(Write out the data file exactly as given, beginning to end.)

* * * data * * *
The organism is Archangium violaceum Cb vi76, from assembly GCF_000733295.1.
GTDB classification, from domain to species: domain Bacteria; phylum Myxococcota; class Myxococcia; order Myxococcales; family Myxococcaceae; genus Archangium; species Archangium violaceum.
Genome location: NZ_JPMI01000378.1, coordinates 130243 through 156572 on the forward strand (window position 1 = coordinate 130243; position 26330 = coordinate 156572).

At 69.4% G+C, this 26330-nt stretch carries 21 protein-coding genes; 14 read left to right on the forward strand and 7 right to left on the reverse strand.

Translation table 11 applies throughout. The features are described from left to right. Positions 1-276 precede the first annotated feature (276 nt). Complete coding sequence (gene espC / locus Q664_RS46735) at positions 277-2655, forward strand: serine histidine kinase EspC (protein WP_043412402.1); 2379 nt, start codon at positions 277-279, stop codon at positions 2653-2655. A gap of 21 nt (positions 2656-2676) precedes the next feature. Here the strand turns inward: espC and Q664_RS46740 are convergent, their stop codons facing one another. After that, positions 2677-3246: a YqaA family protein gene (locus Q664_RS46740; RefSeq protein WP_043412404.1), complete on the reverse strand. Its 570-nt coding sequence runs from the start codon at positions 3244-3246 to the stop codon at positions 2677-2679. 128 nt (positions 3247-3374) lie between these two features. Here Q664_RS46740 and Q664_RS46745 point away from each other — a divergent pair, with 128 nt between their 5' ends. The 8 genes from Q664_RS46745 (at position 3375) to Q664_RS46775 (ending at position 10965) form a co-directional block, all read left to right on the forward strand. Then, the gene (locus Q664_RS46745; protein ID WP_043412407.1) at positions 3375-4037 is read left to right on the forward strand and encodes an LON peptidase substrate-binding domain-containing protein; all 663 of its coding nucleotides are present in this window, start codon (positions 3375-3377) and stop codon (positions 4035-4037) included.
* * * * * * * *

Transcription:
The organism is Archangium violaceum Cb vi76, from assembly GCF_000733295.1.
GTDB classification, from domain to species: domain Bacteria; phylum Myxococcota; class Myxococcia; order Myxococcales; family Myxococcaceae; genus Archangium; species Archangium violaceum.
Genome location: NZ_JPMI01000378.1, coordinates 130243 through 156572 on the forward strand (window position 1 = coordinate 130243; position 26330 = coordinate 156572).

At 69.4% G+C, this 26330-nt stretch carries 21 protein-coding genes; 14 read left to right on the forward strand and 7 right to left on the reverse strand.

Translation table 11 applies throughout. The features are described from left to right. Positions 1-276 precede the first annotated feature (276 nt). Complete coding sequence (gene espC / locus Q664_RS46735) at positions 277-2655, forward strand: serine histidine kinase EspC (protein WP_043412402.1); 2379 nt, start codon at positions 277-279, stop codon at positions 2653-2655. A gap of 21 nt (positions 2656-2676) precedes the next feature. Here the strand turns inward: espC and Q664_RS46740 are convergent, their stop codons facing one another. After that, positions 2677-3246: a YqaA family protein gene (locus Q664_RS46740; RefSeq protein WP_043412404.1), complete on the reverse strand. Its 570-nt coding sequence runs from the start codon at positions 3244-3246 to the stop codon at positions 2677-2679. 128 nt (positions 3247-3374) lie between these two features. Here Q664_RS46740 and Q664_RS46745 point away from each other — a divergent pair, with 128 nt between their 5' ends. The 8 genes from Q664_RS46745 (at position 3375) to Q664_RS46775 (ending at position 10965) form a co-directional block, all read left to right on the forward strand. Then, the gene (locus Q664_RS46745; protein ID WP_043412407.1) at positions 3375-4037 is read left to right on the forward strand and encodes an LON peptidase substrate-binding domain-containing protein; all 663 of its coding nucleotides are present in this window, start codon (positions 3375-3377) and stop codon (positions 4035-4037) included.